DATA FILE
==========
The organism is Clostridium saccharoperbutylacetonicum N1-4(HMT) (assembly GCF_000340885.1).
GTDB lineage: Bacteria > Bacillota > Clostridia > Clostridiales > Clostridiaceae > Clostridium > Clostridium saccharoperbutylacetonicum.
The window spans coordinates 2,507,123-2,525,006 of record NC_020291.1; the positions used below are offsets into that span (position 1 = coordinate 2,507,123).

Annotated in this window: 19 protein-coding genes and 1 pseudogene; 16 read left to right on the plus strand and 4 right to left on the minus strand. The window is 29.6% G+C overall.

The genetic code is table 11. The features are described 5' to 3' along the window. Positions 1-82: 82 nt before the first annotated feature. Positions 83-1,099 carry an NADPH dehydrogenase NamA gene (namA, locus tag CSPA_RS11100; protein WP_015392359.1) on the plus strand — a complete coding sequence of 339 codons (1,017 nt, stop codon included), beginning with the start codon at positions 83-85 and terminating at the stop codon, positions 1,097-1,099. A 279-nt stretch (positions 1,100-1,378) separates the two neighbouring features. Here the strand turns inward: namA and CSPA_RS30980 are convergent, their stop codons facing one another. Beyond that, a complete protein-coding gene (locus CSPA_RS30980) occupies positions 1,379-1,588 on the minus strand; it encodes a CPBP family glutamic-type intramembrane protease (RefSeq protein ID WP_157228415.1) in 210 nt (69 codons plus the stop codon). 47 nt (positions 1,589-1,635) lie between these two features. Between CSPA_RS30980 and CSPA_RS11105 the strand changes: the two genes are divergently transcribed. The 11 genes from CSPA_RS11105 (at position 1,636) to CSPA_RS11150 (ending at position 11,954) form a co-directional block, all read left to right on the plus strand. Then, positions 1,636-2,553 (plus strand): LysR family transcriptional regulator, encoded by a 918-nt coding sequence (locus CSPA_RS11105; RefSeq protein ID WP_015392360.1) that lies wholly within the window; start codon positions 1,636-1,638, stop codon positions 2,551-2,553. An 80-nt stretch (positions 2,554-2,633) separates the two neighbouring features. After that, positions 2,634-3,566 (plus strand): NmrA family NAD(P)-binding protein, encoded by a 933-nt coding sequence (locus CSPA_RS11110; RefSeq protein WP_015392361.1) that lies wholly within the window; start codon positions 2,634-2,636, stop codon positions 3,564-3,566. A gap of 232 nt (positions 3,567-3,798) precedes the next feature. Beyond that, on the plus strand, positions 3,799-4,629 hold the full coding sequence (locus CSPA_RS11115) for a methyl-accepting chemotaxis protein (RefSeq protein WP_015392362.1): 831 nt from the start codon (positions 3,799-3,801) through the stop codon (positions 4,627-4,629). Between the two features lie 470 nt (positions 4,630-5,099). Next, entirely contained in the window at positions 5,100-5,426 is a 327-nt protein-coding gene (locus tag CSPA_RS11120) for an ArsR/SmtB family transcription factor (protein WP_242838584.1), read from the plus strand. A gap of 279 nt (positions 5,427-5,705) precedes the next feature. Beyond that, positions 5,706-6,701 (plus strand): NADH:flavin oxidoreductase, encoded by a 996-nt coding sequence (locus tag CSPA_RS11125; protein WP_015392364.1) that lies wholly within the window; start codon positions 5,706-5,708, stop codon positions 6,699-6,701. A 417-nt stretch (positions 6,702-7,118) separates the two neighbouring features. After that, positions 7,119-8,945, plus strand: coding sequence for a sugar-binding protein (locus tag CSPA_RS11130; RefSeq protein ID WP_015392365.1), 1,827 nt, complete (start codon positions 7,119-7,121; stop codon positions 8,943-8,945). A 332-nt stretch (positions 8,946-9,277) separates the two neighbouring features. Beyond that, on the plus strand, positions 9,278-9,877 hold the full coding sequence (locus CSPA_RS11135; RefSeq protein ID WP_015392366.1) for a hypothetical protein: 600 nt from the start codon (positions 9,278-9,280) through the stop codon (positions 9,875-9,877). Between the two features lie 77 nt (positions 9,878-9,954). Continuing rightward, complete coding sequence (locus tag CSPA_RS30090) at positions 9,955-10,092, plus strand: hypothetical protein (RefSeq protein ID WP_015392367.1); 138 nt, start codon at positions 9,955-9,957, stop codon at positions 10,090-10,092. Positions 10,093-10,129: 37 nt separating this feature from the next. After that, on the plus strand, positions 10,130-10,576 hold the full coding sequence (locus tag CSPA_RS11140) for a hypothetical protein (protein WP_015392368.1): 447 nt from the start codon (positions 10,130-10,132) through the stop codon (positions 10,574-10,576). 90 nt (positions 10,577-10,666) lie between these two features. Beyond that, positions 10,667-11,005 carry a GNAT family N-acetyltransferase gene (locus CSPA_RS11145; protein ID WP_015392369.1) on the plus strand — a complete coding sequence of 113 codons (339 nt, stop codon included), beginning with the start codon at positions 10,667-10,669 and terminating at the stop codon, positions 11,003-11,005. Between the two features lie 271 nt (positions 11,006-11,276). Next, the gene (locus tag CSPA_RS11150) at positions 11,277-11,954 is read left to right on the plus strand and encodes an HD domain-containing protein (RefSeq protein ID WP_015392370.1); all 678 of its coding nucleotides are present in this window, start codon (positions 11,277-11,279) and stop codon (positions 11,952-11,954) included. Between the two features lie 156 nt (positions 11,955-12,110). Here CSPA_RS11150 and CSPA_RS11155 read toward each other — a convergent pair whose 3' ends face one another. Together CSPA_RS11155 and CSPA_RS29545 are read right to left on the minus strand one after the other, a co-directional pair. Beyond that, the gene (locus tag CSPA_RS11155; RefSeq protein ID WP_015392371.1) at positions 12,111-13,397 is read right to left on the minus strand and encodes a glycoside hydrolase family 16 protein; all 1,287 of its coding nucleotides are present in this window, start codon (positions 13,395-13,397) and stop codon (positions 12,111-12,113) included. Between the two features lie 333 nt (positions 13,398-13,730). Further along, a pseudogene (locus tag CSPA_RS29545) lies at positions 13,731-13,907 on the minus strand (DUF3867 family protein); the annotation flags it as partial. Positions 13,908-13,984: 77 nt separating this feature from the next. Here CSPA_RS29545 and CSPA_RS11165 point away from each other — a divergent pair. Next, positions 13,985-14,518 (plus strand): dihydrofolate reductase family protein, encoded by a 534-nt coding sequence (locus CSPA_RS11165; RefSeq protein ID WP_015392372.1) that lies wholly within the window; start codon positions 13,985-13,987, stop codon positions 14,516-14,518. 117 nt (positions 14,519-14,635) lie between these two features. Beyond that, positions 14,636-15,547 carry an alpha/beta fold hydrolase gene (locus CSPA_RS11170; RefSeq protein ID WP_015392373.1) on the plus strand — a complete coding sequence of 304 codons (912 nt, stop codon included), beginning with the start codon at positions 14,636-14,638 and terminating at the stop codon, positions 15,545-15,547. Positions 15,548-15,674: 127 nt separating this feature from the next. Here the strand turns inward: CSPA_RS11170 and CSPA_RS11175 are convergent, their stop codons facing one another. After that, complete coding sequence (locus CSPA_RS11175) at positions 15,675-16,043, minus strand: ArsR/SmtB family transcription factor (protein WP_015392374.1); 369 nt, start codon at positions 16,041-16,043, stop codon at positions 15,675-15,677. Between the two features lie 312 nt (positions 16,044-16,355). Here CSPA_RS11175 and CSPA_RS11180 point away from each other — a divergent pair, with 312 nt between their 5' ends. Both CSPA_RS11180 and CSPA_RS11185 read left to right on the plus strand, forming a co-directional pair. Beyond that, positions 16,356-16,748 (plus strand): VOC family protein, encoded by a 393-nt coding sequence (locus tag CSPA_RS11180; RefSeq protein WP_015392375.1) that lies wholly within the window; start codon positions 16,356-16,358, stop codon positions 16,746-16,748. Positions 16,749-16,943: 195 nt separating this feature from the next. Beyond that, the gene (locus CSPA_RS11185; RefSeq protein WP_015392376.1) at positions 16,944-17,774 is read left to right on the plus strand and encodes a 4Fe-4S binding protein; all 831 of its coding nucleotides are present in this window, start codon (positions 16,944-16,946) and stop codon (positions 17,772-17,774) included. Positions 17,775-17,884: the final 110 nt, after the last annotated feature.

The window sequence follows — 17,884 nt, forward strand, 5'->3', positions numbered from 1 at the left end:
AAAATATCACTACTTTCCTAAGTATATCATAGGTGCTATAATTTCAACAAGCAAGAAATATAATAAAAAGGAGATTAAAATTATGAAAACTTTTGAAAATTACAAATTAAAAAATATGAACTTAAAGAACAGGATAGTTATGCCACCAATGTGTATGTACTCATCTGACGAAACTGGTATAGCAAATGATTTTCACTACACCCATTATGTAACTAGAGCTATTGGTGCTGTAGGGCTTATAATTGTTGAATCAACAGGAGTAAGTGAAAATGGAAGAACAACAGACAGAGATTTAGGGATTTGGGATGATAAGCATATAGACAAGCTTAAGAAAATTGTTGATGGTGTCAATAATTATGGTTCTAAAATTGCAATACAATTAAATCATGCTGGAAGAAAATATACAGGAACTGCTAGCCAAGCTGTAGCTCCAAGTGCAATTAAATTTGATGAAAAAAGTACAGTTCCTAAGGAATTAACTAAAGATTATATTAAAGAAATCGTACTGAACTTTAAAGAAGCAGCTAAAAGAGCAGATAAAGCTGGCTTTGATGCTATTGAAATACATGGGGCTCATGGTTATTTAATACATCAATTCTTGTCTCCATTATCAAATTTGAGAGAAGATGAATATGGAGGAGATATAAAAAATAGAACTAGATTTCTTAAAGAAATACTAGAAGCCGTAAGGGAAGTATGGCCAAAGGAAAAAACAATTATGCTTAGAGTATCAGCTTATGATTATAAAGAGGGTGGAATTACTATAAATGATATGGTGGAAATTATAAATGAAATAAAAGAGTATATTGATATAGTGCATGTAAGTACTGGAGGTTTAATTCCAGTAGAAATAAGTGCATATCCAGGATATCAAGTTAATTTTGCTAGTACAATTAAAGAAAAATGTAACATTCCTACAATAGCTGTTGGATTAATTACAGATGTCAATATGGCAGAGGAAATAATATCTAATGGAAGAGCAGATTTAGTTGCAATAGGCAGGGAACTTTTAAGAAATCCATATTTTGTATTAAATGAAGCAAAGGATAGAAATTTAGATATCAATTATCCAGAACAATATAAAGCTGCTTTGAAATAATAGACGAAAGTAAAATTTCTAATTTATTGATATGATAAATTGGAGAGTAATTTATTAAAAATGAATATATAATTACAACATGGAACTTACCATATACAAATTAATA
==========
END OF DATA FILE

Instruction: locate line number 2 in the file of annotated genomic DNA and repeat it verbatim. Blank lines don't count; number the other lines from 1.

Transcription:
GTDB lineage: Bacteria > Bacillota > Clostridia > Clostridiales > Clostridiaceae > Clostridium > Clostridium saccharoperbutylacetonicum.